Success Academy Williamsburg Charter School
BROOKLYN NY 11211 Map
Success Academy Williamsburg Charter School
Extended PK hours offered: Contact program about extended hours.
Part of the growing Success charter network, Success Academy Williamsburg opened on the top floor of JHS 50 in fall 2012 with kindergartners and first graders and plans to add a grade every year until it serves children in kindergarten through 8th grade. Success Williamsburg hums with student activity and bears all the hallmarks of the Success model.
The space is bright and welcoming, and students wear the network's orange, blue and white uniform, with ties mandatory for all boys after kindergarten. Success' fund-raising guarantees a rich array of materials, from many books and ample art supplies to a designated block room for kindergarten and 1st graders.The Williamsburg school marked one of Success' first attempts to branch out into a middle class neighborhood, and its creation sparked controversy. Some parents feared the school would weaken existing district schools, and others charged the school was specifically marketed to white or affluent residents.
Although demographic data is not yet available, the school appears to have a mix of students .Lessons are fast paced, challenging and varied but also highly scripted with students going through certain routines--breaking up into pairs to discuss the work and presenting their ideas in complete sentences, such as "my hypothesis is…."
Success schools use their own curriculum for reading and writing. Children explore a variety of genres and read as a whole class, in small groups geared to their reading level, and individually, with much discussion of books and extensive writing. The school's math curriculum encourages students to find several ways to solve the same problem -- what may seems like a subtraction problem to some students, for example, is a division problem for others.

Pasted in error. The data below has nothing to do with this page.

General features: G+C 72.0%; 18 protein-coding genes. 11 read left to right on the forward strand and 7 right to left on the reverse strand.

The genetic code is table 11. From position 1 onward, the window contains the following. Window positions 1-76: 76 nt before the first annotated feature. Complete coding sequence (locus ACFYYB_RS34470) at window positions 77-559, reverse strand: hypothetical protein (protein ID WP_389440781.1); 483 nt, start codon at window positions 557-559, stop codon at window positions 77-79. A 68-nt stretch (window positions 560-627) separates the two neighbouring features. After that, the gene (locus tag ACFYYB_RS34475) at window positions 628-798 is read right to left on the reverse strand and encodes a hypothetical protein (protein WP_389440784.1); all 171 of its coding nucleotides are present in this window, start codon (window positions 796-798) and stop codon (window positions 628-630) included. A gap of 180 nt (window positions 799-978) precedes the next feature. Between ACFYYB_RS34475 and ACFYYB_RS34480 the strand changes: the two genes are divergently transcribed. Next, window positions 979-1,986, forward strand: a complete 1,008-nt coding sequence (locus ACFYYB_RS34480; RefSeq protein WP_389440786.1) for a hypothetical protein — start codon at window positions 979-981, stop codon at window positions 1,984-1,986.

All students have science every day with classes taught by a special science teacher. On the day of our visit a 1st grade aerodynamics class dropped paper helicopters of different sizes to try to determine what factors would slow or speed their descent. "The big goal is to get kids questioning the world around them and developing tools to answer those questions on their own," says Stacy Apatov, principal of Success Academy Harlem 5, who was in charge of developing the network's science curriculum.
Technology is also a mainstay with kindergartners programming robotic bees to navigate a simple grid. Art and yoga each are taught on alternate days, and the school plans to add music. Social studies is addressed in special units, such as a recent one on bread. Students take two field trips a month -- some related to their studies and others, like one to the Big Apple Circus, for fun "We never want to forget we're working with five and six years olds," principal Abigail Johnson says.
The school day goes from 7:45 a.m. to 4:30 p.m. -- but a parent we spoke with said this is not a problem since the rich curriculum and late dismissal time relieve her of having to take her child to afterschool programs. The children move around a lot, she said, so "the day doesn't seem that long." Her kindergartner has 20 to 30 minutes of homework a night, including reading.